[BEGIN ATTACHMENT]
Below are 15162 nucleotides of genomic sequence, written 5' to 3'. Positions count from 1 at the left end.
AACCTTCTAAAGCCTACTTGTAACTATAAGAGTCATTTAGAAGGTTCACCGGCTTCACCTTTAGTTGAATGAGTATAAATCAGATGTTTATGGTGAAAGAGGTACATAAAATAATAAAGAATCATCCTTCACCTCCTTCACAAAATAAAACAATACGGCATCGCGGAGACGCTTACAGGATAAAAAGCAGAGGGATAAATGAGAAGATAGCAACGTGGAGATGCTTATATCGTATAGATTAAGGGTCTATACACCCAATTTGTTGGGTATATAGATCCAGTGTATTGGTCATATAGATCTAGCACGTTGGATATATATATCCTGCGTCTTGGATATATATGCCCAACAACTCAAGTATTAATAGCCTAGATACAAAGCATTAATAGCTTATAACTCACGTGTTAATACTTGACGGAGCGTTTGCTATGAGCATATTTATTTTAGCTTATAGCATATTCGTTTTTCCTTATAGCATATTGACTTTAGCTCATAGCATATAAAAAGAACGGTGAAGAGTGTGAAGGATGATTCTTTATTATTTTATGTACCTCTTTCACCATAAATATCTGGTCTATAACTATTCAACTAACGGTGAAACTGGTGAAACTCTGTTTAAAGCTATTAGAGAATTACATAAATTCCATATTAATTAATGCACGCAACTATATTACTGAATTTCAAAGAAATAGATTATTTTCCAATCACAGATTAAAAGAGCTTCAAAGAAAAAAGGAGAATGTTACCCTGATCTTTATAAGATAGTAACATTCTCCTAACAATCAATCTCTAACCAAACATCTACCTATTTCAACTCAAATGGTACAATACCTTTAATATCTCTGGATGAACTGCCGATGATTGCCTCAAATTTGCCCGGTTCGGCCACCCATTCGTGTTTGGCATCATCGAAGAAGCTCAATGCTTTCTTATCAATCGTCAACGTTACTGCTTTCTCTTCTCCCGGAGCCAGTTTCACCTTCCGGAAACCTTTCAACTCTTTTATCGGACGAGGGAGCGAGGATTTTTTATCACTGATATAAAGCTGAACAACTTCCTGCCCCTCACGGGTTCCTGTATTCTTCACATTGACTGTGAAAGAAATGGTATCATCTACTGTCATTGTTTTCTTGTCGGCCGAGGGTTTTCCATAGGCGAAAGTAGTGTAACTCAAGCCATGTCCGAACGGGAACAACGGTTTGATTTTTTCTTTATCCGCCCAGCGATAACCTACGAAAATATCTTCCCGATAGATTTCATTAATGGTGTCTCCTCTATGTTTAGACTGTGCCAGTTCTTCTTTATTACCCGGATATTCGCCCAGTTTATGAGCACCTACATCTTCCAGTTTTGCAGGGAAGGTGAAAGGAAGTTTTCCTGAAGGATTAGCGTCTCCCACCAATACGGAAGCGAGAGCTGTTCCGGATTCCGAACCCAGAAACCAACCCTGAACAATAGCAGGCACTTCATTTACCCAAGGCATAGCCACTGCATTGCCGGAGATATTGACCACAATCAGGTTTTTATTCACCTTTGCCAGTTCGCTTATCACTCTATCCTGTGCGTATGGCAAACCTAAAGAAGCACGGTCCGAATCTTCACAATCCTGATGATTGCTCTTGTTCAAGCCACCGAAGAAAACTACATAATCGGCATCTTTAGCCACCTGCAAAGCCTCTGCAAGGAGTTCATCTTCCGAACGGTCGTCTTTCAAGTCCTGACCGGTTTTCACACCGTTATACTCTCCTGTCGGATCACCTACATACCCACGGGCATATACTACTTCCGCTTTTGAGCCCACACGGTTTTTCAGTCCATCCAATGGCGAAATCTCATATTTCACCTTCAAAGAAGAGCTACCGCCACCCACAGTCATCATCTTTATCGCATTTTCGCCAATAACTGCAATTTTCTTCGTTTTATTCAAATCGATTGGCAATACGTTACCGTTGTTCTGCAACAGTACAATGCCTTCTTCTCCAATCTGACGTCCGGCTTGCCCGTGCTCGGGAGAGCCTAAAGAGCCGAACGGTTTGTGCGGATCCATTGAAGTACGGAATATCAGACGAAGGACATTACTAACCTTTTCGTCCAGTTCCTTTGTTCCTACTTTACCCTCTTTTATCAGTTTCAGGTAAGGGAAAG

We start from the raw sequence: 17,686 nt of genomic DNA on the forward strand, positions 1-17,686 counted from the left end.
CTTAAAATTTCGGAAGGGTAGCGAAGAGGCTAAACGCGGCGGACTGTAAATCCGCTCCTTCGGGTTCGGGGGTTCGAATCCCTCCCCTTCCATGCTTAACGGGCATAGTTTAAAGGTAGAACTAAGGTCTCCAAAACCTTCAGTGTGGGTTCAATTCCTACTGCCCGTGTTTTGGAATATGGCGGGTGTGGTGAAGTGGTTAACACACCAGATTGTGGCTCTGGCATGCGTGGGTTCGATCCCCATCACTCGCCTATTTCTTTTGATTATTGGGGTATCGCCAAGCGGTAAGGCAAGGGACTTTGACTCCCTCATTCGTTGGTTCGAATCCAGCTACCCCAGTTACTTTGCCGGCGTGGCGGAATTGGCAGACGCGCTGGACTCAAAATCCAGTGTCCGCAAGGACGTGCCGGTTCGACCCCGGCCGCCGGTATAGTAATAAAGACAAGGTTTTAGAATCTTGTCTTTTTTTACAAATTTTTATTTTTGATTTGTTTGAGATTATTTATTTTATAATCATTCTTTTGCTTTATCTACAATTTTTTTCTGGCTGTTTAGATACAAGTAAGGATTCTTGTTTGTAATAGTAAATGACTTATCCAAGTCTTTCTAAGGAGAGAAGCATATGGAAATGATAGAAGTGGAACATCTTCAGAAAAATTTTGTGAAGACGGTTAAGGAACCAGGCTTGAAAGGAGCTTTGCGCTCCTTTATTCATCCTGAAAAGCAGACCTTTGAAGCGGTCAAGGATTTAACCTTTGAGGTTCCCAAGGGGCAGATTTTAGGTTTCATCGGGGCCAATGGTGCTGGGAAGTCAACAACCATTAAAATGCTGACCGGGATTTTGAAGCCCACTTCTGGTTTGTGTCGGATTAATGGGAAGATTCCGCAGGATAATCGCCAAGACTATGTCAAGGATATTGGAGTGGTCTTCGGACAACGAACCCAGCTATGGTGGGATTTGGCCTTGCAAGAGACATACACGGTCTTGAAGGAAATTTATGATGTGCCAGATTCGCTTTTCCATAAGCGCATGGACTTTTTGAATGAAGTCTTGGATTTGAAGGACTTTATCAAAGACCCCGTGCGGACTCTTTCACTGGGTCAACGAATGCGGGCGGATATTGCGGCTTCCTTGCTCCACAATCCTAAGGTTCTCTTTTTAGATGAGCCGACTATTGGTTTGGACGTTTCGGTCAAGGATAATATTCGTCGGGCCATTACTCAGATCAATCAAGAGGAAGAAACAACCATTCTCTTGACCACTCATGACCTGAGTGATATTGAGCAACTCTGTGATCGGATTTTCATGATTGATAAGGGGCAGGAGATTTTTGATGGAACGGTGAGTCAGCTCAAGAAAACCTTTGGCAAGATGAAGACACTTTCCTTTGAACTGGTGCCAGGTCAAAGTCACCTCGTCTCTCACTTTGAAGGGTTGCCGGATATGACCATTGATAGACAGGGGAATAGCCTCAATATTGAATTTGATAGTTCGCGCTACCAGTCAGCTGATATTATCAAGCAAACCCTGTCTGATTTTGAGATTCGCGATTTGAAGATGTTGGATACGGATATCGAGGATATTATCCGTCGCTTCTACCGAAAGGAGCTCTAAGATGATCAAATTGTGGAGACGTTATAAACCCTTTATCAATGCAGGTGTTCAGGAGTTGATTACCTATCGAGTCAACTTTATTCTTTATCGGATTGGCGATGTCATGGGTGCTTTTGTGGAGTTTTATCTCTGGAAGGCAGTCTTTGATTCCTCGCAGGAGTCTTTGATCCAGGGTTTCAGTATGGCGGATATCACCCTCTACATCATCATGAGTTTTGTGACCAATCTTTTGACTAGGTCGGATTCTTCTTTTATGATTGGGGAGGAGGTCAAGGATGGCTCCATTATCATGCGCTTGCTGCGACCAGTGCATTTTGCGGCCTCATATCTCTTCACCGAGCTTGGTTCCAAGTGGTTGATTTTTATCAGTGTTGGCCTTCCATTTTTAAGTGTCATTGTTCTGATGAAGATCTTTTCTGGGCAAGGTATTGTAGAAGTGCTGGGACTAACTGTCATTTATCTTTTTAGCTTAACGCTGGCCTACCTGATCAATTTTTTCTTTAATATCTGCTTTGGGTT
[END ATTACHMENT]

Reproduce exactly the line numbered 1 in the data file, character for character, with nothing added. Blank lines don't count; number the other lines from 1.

Below are 15162 nucleotides of genomic sequence, written 5' to 3'. Positions count from 1 at the left end.